‘Polyomics’ involves the integration of data from these ‘functional genomics’ areas - genomics, transcriptomics, proteomics and metabolomics - to derive new insights about how biological systems function.
The programme structure is designed to equip students with understanding and hands-on experience of both computing and biological research practices relating to bioinformatics and functional genomics, to show students how the computing approaches and biological questions they are being used to answer are connected, and to give students an insight into new approaches for integration of data and analysis across the 'omics' domains.
On this programme, you will develop a range of computing and programming skills, as well as skills in data handling, analysis (including statistics) and interpretation, and you will be brought up to date with recent advances in biological science that have been informed by bioinformatics approaches.
The programme has the following overall structure
-Core material - 60 credits, Semester 1, made up of 10, 15 and 20 credit courses.
-Elective material - 60 credits, Semester 2, students select 4 courses (two 10 credit courses and two 20 credit courses) from those available.
-Project - 60 credits, 14 weeks embedded in a research group over the summer.
Core and optional courses
Core courses include:
-Database Theory and Application
-Foundations of Bioinformatics
-Omics and Systems Approaches in Biology
-These 4 courses are obligatory for those taking the MSc degree and the PgDip; they are also obligatory for those with no prior programming experience taking the PgCert.
-60-credit summer research project lasting 14 weeks - this is also obligatory for those taking the MSc programme; normally this will be with one of the research laboratories in Glasgow associated with the programme, but there is also the opportunity to study in suitable laboratories in other parts of the world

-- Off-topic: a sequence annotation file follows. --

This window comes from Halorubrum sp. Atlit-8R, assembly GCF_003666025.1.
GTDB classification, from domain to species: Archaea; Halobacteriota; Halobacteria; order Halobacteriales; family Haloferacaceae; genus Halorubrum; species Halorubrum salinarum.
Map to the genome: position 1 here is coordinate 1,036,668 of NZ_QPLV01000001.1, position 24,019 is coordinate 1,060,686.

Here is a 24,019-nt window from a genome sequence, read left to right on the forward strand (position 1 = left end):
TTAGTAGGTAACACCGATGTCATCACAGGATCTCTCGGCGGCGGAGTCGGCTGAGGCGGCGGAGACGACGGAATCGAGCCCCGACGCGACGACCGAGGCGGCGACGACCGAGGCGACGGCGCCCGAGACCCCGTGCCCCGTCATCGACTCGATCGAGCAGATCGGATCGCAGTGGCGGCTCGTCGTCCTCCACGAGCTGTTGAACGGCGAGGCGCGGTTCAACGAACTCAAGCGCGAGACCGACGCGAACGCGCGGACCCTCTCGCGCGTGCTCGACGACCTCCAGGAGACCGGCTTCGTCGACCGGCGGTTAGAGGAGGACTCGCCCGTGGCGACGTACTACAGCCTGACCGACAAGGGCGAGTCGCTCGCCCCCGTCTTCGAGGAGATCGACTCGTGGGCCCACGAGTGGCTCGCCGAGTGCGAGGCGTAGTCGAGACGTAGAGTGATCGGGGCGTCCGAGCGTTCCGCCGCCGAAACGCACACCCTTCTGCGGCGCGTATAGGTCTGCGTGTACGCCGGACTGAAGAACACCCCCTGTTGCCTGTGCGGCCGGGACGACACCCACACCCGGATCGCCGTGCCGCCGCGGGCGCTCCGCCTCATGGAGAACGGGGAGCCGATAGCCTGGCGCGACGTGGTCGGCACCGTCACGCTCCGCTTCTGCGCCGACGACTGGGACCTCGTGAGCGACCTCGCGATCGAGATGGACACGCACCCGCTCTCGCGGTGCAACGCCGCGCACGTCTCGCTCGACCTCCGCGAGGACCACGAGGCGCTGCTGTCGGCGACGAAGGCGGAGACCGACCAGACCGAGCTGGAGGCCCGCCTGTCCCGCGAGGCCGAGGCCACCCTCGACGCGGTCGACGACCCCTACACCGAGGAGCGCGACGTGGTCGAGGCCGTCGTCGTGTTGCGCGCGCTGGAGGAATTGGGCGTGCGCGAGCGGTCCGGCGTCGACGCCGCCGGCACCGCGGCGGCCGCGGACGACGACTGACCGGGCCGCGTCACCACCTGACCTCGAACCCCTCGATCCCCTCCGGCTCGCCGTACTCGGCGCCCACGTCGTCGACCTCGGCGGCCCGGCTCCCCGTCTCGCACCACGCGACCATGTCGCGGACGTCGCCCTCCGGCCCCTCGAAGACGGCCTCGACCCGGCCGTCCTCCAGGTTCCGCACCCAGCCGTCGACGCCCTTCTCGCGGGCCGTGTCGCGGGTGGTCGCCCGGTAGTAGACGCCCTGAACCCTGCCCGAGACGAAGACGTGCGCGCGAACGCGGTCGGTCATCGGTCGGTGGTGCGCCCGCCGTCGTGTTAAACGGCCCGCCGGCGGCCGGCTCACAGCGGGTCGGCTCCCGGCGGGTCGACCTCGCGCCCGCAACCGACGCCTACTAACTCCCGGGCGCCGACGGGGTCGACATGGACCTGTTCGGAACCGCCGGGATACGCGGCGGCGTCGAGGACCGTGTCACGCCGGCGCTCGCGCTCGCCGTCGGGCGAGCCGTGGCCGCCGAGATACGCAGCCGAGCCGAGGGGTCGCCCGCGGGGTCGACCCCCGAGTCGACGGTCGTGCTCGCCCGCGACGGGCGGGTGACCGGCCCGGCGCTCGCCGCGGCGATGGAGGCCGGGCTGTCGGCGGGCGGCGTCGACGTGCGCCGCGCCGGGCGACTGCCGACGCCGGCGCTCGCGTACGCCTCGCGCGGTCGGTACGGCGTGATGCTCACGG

Optional courses include:
-RNA-seq and next generation transcriptomics
-Cancer Genomics - NGS and functional analysis methods
-Disease Pathway Analysis - Systems Approaches and De Novo Pathway Mapping
-Using Chemical Structure Databases in Drug Discovery for Protein Targets
-Identification of disease-causing genetic variants
-A range of more general biology and computing biology courses are also available in semester 2
Most of our graduates embark on a research career path here in the UK or abroad using the skills they've acquired on our programme - these skills are now of primary relevance in many areas of modern biology and biomedicine. Many are successful in getting a PhD studentship. Others are employed as a core bioinformatician (now a career path within academia in its own right) or as a research assistant in a research group in basic biological or medical science. A postgraduate degree in bioinformatics is also valued by many employers in the life sciences sector - e.g. computing biology jobs in biotechnology/biosciences/neuroinformatics/pharma industry. Some of our graduates have entered science-related careers in scientific publishing or education; others have gone into computing-related jobs in non-bioscience industry or the public sector.